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CHAPTER II 


One sunny afternoon, a hansom drove at great speed along Belsize Avenue, St. John's Wood, and stopped before a large mansion. A young lady sprang out; ran up the steps, and rang the bell impatiently. She was of the olive complexion, with a sharp profile: dark eyes with long lashes; narrow mouth with delicately sensuous lips; small head, feet, and hands, with long taper fingers; lithe and very slender figure moving with serpent-like grace. Oriental taste was displayed in the colors of her costume, which consisted of a white dress, close-fitting, and printed with an elaborate china blue pattern; a yellow straw hat covered with artificial hawthorn and scarlet berries; and tan-colored gloves reaching beyond the elbow, and decorated with a profusion of gold bangles.

The door not being opened immediately, she rang again, violently, and w as presently admitted by a maid, who seemed surprised to see her. Without making any inquiry, she darted upstairs into a drawing-room, where a matron of good presence, with features of the finest Jewish type, sat reading. With her was a handsome boy in black velvet, who said:

"Mamma, here's Henrietta!"

"Arthur," said the young lady excitedly, "leave the room this instant; and don't dare to come back until you get leave."

The boy's countenance fell, and he sulkily went out without a word.

"Is anything wrong?" said the matron, putting away her book with the unconcerned resignation of an experienced person who foresees a storm in a teacup. "Where is Sidney?"

"Gone! Gone! Deserted me! I--" The young lady's utterance failed, and she threw herself upon an ottoman, sobbing with passionate spite.

"Nonsense! I thought Sidney had more sense. There, Henrietta, don't be silly. I suppose you have quarrelled."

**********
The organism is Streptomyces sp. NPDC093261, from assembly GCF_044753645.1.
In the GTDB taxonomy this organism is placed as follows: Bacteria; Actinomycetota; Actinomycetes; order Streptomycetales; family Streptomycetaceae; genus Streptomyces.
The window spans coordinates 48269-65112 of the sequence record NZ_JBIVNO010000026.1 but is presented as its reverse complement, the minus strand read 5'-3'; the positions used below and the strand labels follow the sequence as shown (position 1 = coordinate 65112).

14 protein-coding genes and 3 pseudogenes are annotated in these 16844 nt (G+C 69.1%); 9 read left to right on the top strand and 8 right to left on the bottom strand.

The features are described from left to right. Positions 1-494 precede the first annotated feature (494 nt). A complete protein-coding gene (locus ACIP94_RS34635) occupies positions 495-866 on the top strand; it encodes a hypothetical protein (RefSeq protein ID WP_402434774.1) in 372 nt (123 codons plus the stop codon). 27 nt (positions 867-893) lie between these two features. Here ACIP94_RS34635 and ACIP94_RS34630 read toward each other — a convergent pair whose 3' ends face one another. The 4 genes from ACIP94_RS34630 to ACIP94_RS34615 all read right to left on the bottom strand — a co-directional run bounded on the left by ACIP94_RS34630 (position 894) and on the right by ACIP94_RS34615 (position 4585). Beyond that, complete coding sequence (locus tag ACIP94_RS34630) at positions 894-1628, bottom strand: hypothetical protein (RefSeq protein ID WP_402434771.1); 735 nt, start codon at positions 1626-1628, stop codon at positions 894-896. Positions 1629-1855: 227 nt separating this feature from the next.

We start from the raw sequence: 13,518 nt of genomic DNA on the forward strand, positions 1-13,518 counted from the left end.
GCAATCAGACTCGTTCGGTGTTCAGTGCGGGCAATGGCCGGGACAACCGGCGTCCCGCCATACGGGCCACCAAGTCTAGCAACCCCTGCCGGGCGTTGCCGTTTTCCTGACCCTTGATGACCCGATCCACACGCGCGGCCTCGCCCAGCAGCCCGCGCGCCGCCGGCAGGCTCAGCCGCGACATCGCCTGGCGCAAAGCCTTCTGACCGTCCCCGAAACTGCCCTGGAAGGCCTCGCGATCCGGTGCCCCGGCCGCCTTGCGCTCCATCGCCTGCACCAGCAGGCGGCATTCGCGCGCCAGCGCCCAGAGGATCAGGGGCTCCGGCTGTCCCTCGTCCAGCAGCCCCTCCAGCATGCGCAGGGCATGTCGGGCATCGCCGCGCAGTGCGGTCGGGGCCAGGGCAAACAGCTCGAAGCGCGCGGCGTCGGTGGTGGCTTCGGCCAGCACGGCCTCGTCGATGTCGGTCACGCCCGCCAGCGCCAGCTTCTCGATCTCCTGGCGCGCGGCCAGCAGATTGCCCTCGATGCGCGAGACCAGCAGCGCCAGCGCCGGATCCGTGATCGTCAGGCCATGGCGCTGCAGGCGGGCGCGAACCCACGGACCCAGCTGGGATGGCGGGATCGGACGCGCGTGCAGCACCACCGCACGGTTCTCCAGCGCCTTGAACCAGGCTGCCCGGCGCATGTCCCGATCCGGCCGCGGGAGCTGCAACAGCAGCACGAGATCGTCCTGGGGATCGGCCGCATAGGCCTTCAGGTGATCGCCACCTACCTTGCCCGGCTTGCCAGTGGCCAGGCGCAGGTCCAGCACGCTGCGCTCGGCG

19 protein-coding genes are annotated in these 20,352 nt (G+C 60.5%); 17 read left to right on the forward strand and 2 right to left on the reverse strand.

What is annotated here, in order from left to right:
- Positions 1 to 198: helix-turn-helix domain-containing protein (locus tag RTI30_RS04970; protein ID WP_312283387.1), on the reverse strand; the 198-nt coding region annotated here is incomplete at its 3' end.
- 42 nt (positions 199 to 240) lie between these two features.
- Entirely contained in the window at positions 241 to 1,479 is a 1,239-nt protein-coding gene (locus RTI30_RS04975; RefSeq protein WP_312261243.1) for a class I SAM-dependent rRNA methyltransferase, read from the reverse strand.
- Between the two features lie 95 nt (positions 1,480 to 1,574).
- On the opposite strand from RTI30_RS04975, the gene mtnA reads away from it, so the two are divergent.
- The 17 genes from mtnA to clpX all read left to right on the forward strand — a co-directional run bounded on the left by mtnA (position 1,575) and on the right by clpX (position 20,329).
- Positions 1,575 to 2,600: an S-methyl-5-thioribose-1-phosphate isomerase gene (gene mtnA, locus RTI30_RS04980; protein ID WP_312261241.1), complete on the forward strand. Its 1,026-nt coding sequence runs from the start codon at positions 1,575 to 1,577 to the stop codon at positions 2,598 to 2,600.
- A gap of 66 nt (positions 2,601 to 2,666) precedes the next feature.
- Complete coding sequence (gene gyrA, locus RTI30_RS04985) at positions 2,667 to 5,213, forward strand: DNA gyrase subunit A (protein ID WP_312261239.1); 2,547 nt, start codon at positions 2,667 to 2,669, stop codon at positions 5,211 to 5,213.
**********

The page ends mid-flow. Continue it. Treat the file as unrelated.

"No! No!! No!!!" cried Henrietta, stamping on the carpet. "We had not a word. I have not lost my temper since we were married, mamma; I solemnly swear I have not. I will kill myself; there is no other way. There's a curse on me. I am marked out to be miserable. He--"

"Tut, tut! What has happened, Henrietta? As you have been married now nearly six weeks, you can hardly be surprised at a little tiff arising. You are so excitable! You cannot expect the sky to be always cloudless. Most likely you are to blame; for Sidney is far more reasonable than you. Stop crying, and behave like a woman of sense, and I will go to Sidney and make everything right."

"But he's gone, and I can't find out where. Oh, what shall I do?"

"What has happened?"

Henrietta writhed with impatience. Then, forcing herself to tell her story, she answered:

"We arranged on Monday that I should spend two days with Aunt Judith instead of going with him to Birmingham to that horrid Trade Congress. We parted on the best of terms. He couldn't have been more affectionate. I will kill myself; I don't care about anything or anybody. And when I came back on Wednesday he was gone, and there was this letter." She produced a letter, and wept more bitterly than before.

"Let me see it."

Henrietta hesitated, but her mother took the letter from her, sat down near the window, and composed herself to read without the least regard to her daughter's vehement distress. The letter ran thus:

"Monday night.

"My Dearest: I am off--surfeited with endearment--to live my own life and do my own work. I could only have prepared you for this by coldness or neglect, which are wholly impossible to me when the spell of your presence is upon me. I find that I must fly if I am to save myself.